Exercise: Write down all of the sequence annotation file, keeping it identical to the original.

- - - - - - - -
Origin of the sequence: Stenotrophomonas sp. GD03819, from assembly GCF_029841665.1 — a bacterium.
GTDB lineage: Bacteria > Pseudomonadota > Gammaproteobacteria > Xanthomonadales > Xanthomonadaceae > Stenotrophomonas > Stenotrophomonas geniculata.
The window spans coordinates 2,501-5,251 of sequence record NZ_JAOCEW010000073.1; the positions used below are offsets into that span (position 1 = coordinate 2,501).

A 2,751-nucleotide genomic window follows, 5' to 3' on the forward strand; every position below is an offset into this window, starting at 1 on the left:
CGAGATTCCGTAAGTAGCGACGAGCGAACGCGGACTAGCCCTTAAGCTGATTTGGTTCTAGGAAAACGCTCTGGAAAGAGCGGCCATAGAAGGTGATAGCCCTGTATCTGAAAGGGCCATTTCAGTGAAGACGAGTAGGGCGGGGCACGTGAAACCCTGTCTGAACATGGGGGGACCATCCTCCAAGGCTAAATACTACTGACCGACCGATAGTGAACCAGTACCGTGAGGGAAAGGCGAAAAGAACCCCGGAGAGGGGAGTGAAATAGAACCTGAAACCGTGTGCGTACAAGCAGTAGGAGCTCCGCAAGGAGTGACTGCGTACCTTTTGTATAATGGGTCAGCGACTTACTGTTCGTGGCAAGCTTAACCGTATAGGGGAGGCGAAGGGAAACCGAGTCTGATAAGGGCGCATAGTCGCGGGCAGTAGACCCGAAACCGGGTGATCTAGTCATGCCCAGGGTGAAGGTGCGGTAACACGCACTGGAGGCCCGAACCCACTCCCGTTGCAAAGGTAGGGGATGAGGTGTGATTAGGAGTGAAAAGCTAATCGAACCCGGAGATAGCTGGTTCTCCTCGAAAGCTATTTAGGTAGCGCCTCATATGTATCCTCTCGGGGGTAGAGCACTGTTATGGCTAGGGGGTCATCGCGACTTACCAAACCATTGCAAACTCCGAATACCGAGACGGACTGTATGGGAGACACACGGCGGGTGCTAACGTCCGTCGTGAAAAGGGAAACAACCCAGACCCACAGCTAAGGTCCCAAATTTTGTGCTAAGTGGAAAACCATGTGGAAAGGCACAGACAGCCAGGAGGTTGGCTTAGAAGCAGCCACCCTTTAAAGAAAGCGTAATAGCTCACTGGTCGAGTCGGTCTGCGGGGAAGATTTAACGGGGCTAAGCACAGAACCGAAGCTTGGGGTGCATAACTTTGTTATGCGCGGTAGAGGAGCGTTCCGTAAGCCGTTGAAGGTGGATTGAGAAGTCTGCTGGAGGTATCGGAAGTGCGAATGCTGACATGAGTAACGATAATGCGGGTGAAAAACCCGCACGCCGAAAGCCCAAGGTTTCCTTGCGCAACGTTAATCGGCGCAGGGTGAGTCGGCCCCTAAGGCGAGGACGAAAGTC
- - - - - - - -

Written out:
Origin of the sequence: Stenotrophomonas sp. GD03819, from assembly GCF_029841665.1 — a bacterium.
GTDB lineage: Bacteria > Pseudomonadota > Gammaproteobacteria > Xanthomonadales > Xanthomonadaceae > Stenotrophomonas > Stenotrophomonas geniculata.
The window spans coordinates 2,501-5,251 of sequence record NZ_JAOCEW010000073.1; the positions used below are offsets into that span (position 1 = coordinate 2,501).

A 2,751-nucleotide genomic window follows, 5' to 3' on the forward strand; every position below is an offset into this window, starting at 1 on the left:
CGAGATTCCGTAAGTAGCGACGAGCGAACGCGGACTAGCCCTTAAGCTGATTTGGTTCTAGGAAAACGCTCTGGAAAGAGCGGCCATAGAAGGTGATAGCCCTGTATCTGAAAGGGCCATTTCAGTGAAGACGAGTAGGGCGGGGCACGTGAAACCCTGTCTGAACATGGGGGGACCATCCTCCAAGGCTAAATACTACTGACCGACCGATAGTGAACCAGTACCGTGAGGGAAAGGCGAAAAGAACCCCGGAGAGGGGAGTGAAATAGAACCTGAAACCGTGTGCGTACAAGCAGTAGGAGCTCCGCAAGGAGTGACTGCGTACCTTTTGTATAATGGGTCAGCGACTTACTGTTCGTGGCAAGCTTAACCGTATAGGGGAGGCGAAGGGAAACCGAGTCTGATAAGGGCGCATAGTCGCGGGCAGTAGACCCGAAACCGGGTGATCTAGTCATGCCCAGGGTGAAGGTGCGGTAACACGCACTGGAGGCCCGAACCCACTCCCGTTGCAAAGGTAGGGGATGAGGTGTGATTAGGAGTGAAAAGCTAATCGAACCCGGAGATAGCTGGTTCTCCTCGAAAGCTATTTAGGTAGCGCCTCATATGTATCCTCTCGGGGGTAGAGCACTGTTATGGCTAGGGGGTCATCGCGACTTACCAAACCATTGCAAACTCCGAATACCGAGACGGACTGTATGGGAGACACACGGCGGGTGCTAACGTCCGTCGTGAAAAGGGAAACAACCCAGACCCACAGCTAAGGTCCCAAATTTTGTGCTAAGTGGAAAACCATGTGGAAAGGCACAGACAGCCAGGAGGTTGGCTTAGAAGCAGCCACCCTTTAAAGAAAGCGTAATAGCTCACTGGTCGAGTCGGTCTGCGGGGAAGATTTAACGGGGCTAAGCACAGAACCGAAGCTTGGGGTGCATAACTTTGTTATGCGCGGTAGAGGAGCGTTCCGTAAGCCGTTGAAGGTGGATTGAGAAGTCTGCTGGAGGTATCGGAAGTGCGAATGCTGACATGAGTAACGATAATGCGGGTGAAAAACCCGCACGCCGAAAGCCCAAGGTTTCCTTGCGCAACGTTAATCGGCGCAGGGTGAGTCGGCCCCTAAGGCGAGGACGAAAGTC